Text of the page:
I feel like I'm the only one that read the linked article. Maybe it's just that I'm the only one that thought that this was a good thing that happened and had a good resolution?
So normally, Santa Monica had a big old huge nativity scene in the local, publicly owned city park. Now normally what happens these days, is that some people don't like the nativity scenes (or maybe it's a GIANT CROSS in the park, or Bible verse at the court house, or whatever). Maybe they're not Christian. Maybe the religion has done bad things to them or their loved ones in the past. Maybe they just strongly believe in the separation of church and state and think that public lands/buildings should not be a billboard for specific religions. Maybe they have other reasons, or some combination of the above reasons. It doesn't matter - to them, the religious stuff on public land is offensive. On private land - well, people can and do put up whatever the hell they want on private land. People leave Obama hanged in effigy from the trees in their front yard and no one can do a damn thing about it because it's covered under the first amendment as free speech. But on public lands, we don't have to put up with religions bullying their way in and making everyone look at their stuff.
Normally what happens, is that one or more people sue or get the ACLU to sue on their behalf to have the religious stuff taken down because of separation of church and state. Then there's a long, expensive court battle. This time, someone just went to the city and asked for equal representation. The city said, "Ok, fine." So the dude put up a sign where he was told that he could put up a sign, that read, “Religions are all alike — founded upon fables and mythologies.” That's a famous quote by Thomas Jefferson by the way. The article implies that he might have had some other stuff written or up in his display, but it didn't detail what. I'm pretty sure that it wasn't anything really bad or newsworthy, otherwise they would have emphasized it.
You have to remember that this is PUBLIC LAND. This is supposed to an area that's for EVERYONE'S usage, not just Christians. It's unfair for one group to put up the equivalent of a billboard in the park, while no one else gets to put anything. It shows a bias for government choosing one group over another. It's intrinsically unfair to anyone that's not in the group that gets to put up their display. That's why the Supreme Court of the United States of America has ruled that in situations like these on public land, that someone else that comes along and asks for equal space shall be given it. So, the Catholic Church has a big giant nativity scene in the public park? Well, if the Jewish Temple wants to put up a giant menorah or Star of David, they have to be given equal space. If someone else wants to put up a giant Flying Spaghetti Monster, they too must be given space. And if I want to put up a kung fu Buddha ripping the spraying, bleeding heart out of dragon and devouring the heart because I think that's super rad, they have to give me equal space too, God help you all.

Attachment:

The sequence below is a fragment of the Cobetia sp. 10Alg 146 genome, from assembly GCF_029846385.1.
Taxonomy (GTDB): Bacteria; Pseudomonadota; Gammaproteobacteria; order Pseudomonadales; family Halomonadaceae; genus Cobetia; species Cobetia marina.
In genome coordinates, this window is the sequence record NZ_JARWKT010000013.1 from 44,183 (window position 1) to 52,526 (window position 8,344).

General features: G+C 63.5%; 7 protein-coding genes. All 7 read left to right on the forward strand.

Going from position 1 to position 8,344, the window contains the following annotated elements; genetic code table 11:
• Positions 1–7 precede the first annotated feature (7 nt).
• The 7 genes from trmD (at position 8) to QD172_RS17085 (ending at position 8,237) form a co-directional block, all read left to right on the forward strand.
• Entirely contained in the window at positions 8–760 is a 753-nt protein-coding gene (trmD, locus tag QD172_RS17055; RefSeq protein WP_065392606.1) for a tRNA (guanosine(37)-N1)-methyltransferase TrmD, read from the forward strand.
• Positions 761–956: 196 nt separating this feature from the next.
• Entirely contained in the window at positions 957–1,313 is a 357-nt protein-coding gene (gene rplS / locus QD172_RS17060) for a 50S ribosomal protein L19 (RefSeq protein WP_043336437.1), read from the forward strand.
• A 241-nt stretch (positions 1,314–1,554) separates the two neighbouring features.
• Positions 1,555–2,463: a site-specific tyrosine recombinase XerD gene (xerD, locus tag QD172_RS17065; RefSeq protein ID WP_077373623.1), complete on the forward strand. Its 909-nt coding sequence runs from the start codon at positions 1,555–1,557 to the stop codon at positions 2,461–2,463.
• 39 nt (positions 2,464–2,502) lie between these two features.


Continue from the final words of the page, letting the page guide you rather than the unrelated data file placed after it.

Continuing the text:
Um... where was I? Oh... Actually, that was three years ago. Last year, he told other people that they should put in their own applications for equal time, and some did. A Jewish group won a spot and put up something. Some atheists won some spots, and the church won two spots. They had to reduce the size of their display by 7 times, to get it down from 14 spots to 2. Last year, there was some vandalism of one of the atheist's places.
This year, the city decided not to deal with the hassle, the vandalism, or the politics. They're just not allowing ANY public displays. So the churches sued the city, because they still wanted to put up their religious thing in the park, even though the city said "no". The judge tossed the case out; the city is within its rights.
Well, Santa Monica has over 50 churches, so I'm pretty sure that they can find some private land to put up their display in. Meanwhile, people who want to go out and stroll in the park don't have to be assailed with turning a corner and suddenly finding themselves in Jesus Land. Granted, most people probably wouldn't care, and some people would be happy about it, but others would find it highly offensive.
So, it took a few years for it to all play out, but the government didn't have to spend a bunch of time defending itself in court. The only people who are out any money would be the church groups who filed the motion. Filing the suit probably didn't cost a whole lot, but they might have had to pay for their lawyer if they didn't have someone doing it pro bono.
Am I really the only here that sees this as a victory for the good guys? Because if so, that would be kind of sad.